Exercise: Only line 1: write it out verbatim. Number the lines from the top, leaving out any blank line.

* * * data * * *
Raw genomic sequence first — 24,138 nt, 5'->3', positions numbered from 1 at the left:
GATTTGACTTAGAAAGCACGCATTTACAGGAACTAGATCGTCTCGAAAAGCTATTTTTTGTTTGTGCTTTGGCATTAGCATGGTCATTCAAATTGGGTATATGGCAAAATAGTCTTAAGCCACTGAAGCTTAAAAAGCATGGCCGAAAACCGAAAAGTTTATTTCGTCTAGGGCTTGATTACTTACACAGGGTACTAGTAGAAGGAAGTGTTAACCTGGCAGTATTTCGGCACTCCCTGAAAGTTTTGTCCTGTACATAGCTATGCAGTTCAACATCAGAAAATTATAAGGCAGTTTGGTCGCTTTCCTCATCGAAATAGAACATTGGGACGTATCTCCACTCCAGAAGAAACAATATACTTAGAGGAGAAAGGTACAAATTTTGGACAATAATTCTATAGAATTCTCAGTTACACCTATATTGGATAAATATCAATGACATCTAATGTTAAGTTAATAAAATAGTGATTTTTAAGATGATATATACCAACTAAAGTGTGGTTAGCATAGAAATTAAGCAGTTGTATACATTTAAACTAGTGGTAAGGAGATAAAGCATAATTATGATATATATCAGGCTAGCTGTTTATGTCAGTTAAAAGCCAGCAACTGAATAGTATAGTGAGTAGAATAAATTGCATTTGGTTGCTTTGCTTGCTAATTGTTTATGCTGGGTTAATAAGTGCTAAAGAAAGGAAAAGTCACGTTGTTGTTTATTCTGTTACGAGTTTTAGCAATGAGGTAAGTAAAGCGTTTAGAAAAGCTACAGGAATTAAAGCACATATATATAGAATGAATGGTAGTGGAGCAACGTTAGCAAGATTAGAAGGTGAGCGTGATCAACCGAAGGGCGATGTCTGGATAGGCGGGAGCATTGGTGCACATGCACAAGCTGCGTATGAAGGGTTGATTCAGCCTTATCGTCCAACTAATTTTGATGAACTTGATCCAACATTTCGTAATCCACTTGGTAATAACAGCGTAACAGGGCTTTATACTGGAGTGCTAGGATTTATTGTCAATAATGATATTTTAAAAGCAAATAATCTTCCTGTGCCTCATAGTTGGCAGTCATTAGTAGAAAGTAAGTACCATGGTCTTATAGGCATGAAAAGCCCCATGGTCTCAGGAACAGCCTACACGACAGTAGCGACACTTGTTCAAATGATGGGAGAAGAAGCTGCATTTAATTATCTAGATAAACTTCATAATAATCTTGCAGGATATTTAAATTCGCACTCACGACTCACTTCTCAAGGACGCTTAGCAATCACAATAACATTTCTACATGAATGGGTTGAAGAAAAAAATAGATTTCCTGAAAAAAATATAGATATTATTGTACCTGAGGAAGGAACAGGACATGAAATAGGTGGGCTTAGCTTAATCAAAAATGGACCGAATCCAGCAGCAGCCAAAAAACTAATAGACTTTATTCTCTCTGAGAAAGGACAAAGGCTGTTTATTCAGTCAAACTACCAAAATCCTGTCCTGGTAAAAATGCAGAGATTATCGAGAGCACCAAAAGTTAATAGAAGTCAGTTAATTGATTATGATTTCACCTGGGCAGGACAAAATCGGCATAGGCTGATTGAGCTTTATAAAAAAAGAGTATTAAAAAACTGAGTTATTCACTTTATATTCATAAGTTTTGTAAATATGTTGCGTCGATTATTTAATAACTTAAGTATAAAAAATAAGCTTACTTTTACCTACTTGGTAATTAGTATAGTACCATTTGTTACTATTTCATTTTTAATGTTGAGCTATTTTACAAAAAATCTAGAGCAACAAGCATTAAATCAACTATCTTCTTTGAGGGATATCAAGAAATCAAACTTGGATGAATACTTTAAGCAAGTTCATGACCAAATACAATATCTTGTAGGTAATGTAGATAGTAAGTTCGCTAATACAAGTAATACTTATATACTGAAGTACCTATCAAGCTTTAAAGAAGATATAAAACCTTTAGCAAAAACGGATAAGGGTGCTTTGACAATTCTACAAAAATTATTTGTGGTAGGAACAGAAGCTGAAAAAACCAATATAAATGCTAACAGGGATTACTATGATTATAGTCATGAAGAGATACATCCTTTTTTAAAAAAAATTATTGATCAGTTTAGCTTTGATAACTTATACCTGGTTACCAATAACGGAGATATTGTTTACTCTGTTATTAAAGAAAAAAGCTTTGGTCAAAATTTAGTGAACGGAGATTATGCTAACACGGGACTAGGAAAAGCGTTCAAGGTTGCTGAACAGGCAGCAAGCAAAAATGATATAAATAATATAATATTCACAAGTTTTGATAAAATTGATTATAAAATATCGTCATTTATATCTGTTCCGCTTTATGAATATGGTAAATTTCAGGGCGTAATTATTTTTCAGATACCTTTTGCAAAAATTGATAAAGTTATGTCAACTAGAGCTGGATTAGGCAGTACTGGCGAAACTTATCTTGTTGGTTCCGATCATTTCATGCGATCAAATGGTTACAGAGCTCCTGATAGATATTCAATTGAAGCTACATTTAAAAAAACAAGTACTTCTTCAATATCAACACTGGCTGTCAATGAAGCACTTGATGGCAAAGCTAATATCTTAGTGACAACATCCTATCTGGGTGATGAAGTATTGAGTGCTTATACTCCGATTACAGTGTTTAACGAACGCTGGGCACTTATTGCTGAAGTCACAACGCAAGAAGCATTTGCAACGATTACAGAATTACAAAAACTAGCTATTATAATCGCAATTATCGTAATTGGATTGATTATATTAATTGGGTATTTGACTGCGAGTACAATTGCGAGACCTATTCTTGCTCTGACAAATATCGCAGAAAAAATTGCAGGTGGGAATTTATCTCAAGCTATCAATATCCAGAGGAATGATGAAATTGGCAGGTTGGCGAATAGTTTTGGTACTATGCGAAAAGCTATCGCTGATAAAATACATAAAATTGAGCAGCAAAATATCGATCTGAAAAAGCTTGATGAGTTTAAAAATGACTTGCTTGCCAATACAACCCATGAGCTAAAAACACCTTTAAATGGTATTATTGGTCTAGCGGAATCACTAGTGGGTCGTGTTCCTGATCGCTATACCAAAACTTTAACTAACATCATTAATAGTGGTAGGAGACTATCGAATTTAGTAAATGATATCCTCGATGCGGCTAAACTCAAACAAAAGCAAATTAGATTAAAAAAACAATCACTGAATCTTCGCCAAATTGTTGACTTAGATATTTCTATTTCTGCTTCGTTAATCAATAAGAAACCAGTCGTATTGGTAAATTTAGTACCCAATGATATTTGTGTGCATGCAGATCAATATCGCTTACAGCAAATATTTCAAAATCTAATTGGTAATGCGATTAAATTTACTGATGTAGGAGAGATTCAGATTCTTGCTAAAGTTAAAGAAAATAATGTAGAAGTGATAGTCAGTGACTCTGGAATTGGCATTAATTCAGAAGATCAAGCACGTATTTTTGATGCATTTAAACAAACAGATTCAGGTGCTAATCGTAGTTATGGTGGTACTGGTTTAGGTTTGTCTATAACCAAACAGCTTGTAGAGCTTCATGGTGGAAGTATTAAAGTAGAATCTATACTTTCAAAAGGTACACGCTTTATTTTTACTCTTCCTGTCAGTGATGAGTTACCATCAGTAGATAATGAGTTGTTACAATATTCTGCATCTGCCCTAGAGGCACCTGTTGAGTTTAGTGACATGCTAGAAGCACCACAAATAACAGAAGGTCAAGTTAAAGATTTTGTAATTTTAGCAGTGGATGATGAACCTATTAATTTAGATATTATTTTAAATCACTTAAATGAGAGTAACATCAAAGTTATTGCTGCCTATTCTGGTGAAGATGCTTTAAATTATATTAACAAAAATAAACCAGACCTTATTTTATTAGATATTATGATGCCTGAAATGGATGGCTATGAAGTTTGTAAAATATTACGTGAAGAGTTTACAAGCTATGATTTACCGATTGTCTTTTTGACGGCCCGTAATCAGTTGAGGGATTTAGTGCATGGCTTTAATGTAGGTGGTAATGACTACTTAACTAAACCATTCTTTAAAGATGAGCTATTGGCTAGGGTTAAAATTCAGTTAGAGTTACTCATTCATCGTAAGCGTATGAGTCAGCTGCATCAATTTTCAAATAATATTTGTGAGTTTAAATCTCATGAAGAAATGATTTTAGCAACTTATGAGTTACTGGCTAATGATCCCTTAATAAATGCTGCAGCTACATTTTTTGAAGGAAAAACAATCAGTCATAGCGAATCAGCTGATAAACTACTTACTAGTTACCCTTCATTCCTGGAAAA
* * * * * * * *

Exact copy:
Raw genomic sequence first — 24,138 nt, 5'->3', positions numbered from 1 at the left: